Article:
“On my 18th marathon, I had 45 minutes to spare,” she said, adding, however, that she kept getting slower, which increased her worry that she wouldn’t achieve her goal of 20 marathons in 20 years. “Last year, I beat it by half an hour.”
In 2018, and on the brink of a long-time goal, Dalton started getting plantar fasciitis.
“That feels like knives stabbing you in the foot,” she said. “As you move it starts to warm up and so that helps.”
Running through the pain, she beat her 2017 mile-23 time by three minutes.
“I was faster than last year because I was so stressed about whether I was going to be able to do it, so I gave it my all,” she said. “When I hit mile 23, I was texting everyone. Everyone didn’t know if I was going to make it. It was awesome.”
As she crossed the finish line the clock read 6:33 — a time over two hours slower than her first marathon decades earlier, but not any less treasured.
“It was a great feeling,” Dalton said. “When you do something hard like that it means a lot. I wanted it so bad. It was cooler with just a little rain and I think that helped me. The moon and the stars lined up for me to get that done. I had that will and desire.”
As training companions continued to drop out over the years to injury or other interests, Dalton only had her goal — and accumulated finishing medals that she’d hang around the house— to motivate her to get up at 5 a.m. almost daily to get her average five-mile run in.
“People would always comment ‘I always see you out,’ ” she said. “There were times when it was below zero and we would read that you shouldn’t run because it would freeze your lungs. On those days, I would swim. I’m very athletic and just like to do something. I don’t have a finished basement and sometimes I would even do laps down there.”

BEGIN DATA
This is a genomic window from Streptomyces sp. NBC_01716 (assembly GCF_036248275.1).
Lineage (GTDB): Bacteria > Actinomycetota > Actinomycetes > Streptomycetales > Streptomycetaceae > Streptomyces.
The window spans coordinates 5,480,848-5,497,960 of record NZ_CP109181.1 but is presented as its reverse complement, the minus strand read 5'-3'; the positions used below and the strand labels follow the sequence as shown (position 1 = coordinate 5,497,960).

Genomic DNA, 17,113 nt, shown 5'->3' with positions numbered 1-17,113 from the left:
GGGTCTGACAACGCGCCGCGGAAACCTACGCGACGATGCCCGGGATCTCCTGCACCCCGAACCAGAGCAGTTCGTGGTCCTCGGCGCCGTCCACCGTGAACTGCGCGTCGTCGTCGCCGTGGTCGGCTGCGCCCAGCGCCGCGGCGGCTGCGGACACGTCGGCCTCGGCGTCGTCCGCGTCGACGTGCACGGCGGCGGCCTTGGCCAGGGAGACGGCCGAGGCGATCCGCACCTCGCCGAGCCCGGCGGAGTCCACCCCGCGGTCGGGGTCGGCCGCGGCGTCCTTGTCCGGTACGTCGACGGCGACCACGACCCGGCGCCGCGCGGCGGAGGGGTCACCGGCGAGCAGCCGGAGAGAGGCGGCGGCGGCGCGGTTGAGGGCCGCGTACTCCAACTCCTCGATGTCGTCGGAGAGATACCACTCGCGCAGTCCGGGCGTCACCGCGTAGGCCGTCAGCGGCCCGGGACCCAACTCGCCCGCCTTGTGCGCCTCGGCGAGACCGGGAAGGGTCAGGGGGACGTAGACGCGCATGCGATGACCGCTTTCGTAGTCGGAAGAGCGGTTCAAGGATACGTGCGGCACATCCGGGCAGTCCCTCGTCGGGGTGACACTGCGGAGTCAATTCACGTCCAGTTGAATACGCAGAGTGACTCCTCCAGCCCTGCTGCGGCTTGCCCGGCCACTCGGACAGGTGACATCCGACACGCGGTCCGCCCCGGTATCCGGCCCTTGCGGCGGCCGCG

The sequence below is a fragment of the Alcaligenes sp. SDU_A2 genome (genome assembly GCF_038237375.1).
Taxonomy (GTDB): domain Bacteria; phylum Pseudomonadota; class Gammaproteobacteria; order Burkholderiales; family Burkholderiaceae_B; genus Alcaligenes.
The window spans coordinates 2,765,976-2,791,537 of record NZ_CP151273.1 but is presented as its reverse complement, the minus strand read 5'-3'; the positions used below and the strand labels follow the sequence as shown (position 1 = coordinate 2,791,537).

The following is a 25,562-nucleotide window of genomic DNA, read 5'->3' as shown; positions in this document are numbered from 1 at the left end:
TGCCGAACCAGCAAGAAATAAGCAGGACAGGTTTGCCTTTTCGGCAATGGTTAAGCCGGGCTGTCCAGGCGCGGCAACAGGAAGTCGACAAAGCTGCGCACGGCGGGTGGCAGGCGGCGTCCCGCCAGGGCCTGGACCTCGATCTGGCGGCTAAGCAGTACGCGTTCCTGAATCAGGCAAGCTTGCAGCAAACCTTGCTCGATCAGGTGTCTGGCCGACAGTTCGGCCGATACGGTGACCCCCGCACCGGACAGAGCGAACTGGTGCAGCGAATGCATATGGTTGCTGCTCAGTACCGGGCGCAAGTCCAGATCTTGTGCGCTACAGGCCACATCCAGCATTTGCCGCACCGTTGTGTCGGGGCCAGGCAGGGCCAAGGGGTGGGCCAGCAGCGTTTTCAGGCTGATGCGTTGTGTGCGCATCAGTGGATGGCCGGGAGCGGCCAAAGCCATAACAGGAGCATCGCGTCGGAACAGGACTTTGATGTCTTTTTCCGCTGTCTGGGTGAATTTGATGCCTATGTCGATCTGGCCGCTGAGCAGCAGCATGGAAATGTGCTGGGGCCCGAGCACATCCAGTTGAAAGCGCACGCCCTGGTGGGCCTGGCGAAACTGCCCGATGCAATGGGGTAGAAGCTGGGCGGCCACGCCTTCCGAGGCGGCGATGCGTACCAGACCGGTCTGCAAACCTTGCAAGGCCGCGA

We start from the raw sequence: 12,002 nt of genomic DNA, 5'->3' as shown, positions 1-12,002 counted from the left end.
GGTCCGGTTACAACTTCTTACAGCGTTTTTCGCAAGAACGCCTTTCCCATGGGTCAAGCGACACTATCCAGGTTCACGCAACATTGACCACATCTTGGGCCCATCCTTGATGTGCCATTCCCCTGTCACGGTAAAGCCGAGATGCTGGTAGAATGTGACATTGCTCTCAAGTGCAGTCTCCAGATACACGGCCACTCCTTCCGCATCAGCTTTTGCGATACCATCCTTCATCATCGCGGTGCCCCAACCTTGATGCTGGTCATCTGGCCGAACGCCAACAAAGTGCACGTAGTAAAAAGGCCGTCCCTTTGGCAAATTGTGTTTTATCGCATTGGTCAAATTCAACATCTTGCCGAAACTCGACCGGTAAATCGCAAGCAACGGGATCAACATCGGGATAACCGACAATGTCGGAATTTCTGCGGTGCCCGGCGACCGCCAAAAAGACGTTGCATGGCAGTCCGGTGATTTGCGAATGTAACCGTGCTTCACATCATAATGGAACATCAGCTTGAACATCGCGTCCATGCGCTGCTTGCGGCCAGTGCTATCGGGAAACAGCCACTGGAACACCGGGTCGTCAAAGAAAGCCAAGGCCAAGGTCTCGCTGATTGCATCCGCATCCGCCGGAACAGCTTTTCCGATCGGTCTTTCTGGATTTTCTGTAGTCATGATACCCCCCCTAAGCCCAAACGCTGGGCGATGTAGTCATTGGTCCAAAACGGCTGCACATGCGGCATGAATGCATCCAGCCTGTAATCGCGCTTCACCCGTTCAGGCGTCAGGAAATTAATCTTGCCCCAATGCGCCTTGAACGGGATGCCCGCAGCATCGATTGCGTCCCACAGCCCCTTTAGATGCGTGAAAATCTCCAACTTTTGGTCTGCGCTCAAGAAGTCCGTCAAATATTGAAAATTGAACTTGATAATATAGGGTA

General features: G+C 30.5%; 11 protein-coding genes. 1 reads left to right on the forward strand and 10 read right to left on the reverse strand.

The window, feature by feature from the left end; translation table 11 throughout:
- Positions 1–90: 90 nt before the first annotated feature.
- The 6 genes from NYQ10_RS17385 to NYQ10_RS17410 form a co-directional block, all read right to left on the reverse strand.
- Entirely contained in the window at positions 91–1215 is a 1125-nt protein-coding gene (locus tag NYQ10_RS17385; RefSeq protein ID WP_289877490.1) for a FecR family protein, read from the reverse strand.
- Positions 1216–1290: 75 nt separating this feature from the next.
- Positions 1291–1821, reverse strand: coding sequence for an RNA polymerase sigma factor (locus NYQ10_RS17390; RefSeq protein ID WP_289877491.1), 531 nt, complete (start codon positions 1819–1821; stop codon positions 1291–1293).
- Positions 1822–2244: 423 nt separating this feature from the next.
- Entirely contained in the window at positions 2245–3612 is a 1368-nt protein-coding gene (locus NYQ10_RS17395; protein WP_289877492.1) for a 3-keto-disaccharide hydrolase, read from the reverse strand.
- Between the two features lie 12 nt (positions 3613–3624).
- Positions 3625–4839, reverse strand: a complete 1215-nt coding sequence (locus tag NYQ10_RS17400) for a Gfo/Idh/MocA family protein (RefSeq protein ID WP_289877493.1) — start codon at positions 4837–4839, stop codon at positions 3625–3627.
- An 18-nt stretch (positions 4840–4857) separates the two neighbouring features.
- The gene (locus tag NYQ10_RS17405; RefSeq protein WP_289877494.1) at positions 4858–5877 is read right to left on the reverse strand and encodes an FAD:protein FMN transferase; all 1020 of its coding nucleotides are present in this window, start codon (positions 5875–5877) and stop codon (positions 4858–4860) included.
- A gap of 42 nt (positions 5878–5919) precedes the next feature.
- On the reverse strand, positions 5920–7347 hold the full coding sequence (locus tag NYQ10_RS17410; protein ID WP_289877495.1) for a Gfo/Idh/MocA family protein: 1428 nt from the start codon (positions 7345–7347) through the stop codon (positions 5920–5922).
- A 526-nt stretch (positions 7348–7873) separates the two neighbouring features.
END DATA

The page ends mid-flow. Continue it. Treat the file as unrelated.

Because running can be hard on the body, Dalton agrees that it’s not for everyone. But, for her, the benefits have far outweighed the negatives.
“There’s not just physical value, there is mental,” she said. “I would solve problems running. It got me outside and away from everything where I can think.”
Now even some of her children, who use to chide her on her obsession with the sport, are active participants as well.
“They used to always make fun of me and now I’m making fun of them,” she said.
Her plantar fasciitis has kept her sidelined since the marathon, but it hasn’t kept her off her feet completely.
“I can’t sit still,” she said. “Even watching that 18 inning Red Sox’s game, I couldn’t sit still. I had to get up and do the dishes. I love being outside. I hate cold weather, but I’m not cold when I run. It clears my head. I’m able to think, meditate and solve problems. I’m sure it’s the adrenaline and endorphins. Running is my medicine. I watch runners out there and I want to do it, but I can’t right now and it’s killing me.”
It won’t be long before Tooele County residents start seeing Dalton out running on Droubay, Bates Canyon or Skyline Drive again. She’s determined to not let injury keep her from lacing up her running shoes and hearing the rhythmic thump of her feet against the road.